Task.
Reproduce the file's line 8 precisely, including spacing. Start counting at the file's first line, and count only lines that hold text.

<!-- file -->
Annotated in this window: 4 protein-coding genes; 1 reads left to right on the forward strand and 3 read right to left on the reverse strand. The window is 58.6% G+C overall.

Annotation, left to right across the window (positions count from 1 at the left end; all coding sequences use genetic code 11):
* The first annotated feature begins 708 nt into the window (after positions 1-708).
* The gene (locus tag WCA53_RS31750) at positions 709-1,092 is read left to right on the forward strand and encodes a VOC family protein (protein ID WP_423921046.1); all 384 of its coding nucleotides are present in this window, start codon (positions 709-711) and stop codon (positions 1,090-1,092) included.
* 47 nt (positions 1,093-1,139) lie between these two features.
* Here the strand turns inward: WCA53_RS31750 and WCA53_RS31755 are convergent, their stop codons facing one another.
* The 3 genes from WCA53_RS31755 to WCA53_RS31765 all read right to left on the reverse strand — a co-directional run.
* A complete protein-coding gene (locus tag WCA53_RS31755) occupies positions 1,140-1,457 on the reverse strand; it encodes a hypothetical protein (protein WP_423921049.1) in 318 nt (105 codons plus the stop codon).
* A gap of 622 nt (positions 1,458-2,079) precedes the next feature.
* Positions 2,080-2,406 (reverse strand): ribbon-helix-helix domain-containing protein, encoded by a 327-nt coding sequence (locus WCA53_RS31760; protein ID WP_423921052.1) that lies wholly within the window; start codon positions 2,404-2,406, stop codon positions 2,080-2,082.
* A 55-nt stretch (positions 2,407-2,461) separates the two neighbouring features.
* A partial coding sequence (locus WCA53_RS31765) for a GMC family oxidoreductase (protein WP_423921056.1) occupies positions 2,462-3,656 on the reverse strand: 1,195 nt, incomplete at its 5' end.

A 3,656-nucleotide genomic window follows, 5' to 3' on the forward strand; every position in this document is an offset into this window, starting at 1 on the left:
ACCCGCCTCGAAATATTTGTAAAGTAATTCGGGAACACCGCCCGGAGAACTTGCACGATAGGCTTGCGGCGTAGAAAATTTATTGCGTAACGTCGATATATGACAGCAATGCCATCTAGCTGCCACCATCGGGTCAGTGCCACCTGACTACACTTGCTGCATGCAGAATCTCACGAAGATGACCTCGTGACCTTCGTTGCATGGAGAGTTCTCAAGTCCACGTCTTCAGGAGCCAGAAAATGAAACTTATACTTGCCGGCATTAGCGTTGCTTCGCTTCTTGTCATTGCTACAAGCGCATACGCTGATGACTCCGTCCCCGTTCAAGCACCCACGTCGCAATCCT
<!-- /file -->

* A complete protein-coding gene (locus tag WCA53_RS31755) occupies positions 1,140-1,457 on the reverse strand; it encodes a hypothetical protein (protein WP_423921049.1) in 318 nt (105 codons plus the stop codon).